1 January 2005 - 31 December 2006
    Supported by:
    NASA Johnson Undergraduate Cooperative Student Program
    NASA Johnson Graduate Internship Program
    Texas A&M University Flight Simulation Laboratory

    During shuttle orbiter entry, failure or degradation of flight control effectiveness or vehicle aerodynamics may result in loss of vehicle control. The loss of the shuttle orbiter Columbia was an example of this, and other failure scenarios include:

    1. Debris impact renders aft Orbital Maneuvering System (OMS) / Reaction Control System (RCS) inoperable, or degrades aero surface control effectiveness.
    2. Wing damage induces an aerodynamic asymmetry greater than the baseline flight control system can handle.
    3. Vehicle damage requires flight at off-nominal attitudes to protect damaged regions from extreme thermal load.

    In theory, the forward RCS jets can be used to provide additional torque to maintain yaw control in situations where the aft RCS jets alone are insufficient. The forward RCS jets are not currently used for atmospheric flight control on the shuttle orbiter because the baseline controller was designed to sufficiently handle the present flight/risk envelope without using them. This was largely due to an old aerodynamics "myth" that said the forward RCS jet interactions can be adverse, and thus unsuitable for vehicle control purposes. Although it is true that adverse effects can occur at low angle-of-attack, they are far less likely to occur at higher angle-of-attack, and in August 2004 an aerodynamics Proposal Review Team re-visited the concept and concluded that there were no major aero-mechanic issues that would prohibit use of forward RCS for entry control.

    The objective of this research is to design a controller that uses the forward RCS jets to provide additional torque for a damaged vehicle, or a vehicle with damaged control surfaces, or damaged aft jets, to augment the nominal controls during entry. Although the shuttle orbiter retains a fuel reserve of forward RCS jet propellant during entry, the ratio of forward and aft jet activity must be balanced to stay within availability constraints and center of gravity limitations. Use of the aileron and rudder trim limits can help this. A control allocation scheme couple with a fault tolerant Structured Adaptive Model Inverse (SAMI) adaptive controller will be used to detect damage induced torque effects and failed jets.

    Specific tasks and research objectives:

    • Assess value of using forward RCS during entry failure scenarios.
    • Develop updated aero model by extending current aero database above Mach 4.5 to characterize RCS jet interactions.
    • Design wrap-on control law to include forward RCS.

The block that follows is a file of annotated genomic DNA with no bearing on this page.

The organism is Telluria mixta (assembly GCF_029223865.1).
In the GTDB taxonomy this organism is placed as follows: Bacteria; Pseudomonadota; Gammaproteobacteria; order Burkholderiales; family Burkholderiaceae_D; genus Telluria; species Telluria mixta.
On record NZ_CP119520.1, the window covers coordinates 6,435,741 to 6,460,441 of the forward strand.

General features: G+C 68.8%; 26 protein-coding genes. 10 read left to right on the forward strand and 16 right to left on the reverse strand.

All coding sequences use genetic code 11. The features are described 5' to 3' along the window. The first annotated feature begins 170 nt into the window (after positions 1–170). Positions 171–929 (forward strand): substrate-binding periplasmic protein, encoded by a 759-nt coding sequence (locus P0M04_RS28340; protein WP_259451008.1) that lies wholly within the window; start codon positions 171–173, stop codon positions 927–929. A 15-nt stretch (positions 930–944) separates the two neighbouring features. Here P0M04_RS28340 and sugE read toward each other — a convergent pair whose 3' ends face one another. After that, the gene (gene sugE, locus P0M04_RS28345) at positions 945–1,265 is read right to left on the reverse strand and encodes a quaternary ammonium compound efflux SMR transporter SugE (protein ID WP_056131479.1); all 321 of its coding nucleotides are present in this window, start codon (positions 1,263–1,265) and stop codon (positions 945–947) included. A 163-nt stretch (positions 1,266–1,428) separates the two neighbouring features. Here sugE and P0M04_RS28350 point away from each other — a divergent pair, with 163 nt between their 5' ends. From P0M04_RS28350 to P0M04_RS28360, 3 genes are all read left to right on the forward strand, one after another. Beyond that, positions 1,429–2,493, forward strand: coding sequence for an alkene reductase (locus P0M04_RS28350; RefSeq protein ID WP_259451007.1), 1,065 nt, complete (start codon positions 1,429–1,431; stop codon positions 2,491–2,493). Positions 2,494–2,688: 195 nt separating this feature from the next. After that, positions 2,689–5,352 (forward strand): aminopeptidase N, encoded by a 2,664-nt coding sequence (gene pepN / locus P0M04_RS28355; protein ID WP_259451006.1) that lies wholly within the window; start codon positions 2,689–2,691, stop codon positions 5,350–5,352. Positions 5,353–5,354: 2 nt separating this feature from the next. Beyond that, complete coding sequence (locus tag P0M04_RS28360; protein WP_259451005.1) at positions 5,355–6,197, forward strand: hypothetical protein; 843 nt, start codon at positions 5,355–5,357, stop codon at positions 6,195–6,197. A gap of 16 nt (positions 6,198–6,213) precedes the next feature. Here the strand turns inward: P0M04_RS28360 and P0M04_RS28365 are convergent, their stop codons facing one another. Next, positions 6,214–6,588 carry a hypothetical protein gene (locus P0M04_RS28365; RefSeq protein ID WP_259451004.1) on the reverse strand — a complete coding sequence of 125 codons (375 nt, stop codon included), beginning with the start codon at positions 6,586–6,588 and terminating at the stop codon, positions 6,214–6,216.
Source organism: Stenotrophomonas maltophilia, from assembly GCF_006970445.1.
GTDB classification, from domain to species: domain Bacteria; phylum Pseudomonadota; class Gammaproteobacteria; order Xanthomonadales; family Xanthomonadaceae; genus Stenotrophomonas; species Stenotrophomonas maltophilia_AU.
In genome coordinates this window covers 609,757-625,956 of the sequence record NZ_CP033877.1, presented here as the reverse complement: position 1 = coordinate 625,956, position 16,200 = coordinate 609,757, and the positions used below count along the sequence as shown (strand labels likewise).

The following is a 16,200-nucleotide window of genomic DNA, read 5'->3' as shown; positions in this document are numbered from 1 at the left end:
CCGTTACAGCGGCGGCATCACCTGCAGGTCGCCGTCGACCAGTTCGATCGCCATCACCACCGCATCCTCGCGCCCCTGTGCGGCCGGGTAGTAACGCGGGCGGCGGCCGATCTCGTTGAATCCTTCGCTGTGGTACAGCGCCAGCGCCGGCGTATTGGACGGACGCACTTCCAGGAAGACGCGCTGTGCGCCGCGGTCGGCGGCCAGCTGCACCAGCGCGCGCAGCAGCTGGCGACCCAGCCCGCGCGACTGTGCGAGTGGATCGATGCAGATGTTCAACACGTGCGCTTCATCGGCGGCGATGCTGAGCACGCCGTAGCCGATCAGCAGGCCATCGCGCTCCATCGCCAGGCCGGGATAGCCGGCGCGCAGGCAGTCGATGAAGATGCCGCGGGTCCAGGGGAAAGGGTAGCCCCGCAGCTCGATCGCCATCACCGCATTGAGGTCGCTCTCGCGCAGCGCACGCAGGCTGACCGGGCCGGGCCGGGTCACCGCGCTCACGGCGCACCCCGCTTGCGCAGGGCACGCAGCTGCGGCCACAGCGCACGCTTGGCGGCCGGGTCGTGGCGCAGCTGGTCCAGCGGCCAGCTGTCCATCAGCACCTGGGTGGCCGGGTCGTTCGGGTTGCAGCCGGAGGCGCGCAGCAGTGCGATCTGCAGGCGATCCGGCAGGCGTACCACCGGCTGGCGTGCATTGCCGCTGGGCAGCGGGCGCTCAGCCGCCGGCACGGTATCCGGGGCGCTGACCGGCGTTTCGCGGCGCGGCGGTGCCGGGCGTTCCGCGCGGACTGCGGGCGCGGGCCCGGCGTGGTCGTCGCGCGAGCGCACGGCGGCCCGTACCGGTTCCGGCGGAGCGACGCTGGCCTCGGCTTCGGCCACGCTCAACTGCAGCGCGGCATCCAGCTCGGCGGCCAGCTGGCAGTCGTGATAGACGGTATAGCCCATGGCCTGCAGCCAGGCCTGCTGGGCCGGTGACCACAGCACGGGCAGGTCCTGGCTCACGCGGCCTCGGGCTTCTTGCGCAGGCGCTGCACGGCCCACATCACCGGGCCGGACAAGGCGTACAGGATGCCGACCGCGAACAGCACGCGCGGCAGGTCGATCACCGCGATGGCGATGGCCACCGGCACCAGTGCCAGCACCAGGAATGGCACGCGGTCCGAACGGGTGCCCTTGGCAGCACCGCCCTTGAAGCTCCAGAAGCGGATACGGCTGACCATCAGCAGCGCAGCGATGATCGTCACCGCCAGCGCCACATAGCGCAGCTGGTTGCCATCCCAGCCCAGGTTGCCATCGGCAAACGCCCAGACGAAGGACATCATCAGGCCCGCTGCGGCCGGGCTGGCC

• Conduct non real-time simulator evaluation.
    • Conduct preliminary risk assessment.
    • Conduct real-time simulator evaluation using Shuttle Engineering Simulator (SES).
    • Implement control allocation scheme.
    • Synthesize and develop Structured Adaptive Model Inverse (SAMI) adaptive controller.

    Potential long-term study elements include investigation of the multi-axis RCS contributions afforded by the forward pitch RCS jets, and the aft pitch and roll jets.

    Working with me on this program is Undergraduate Research Assistant:

    • Carolina Restrepo
  19. Support for Autonomous Aerial Refueling System (AARS) Demonstration

    Star Vision Technologies
    1 April 2005 - 31 October 2005
    Co-P.I.David W. Lund
    Total award $30,000

    This program is an experimental feasibility assessment of an innovative and robust Autonomous Aerial Refueling System (AARS). The system has been tailored to specific powered munitions and will provide significant battlefield enhancements by allowing persistent and sustained air operations. The AARS proposed is the result of several years of studies and feasibility assessments and includes a novel vision-based relative navigation sensor, an Intelligent Supervisory Control system and customized refueling hardware. Leveraging prior feasibility assessments, the proposed Phase I effort will include an innovative flight experiment including the critical components of the AARS, a Boeing Phantom Works donated vehicle, and ground support contributions from the Texas A&M University's Flight Mechanics Lab. The proposed Phase I flight experiment will help benchmark a high fidelity simulation model of the AARS with a powered munition. The flight experiment will address key feasibility issues and mitigate risks of conducting a Phase II aircraft-to-aircraft demonstration of the AARS in a relevant environment.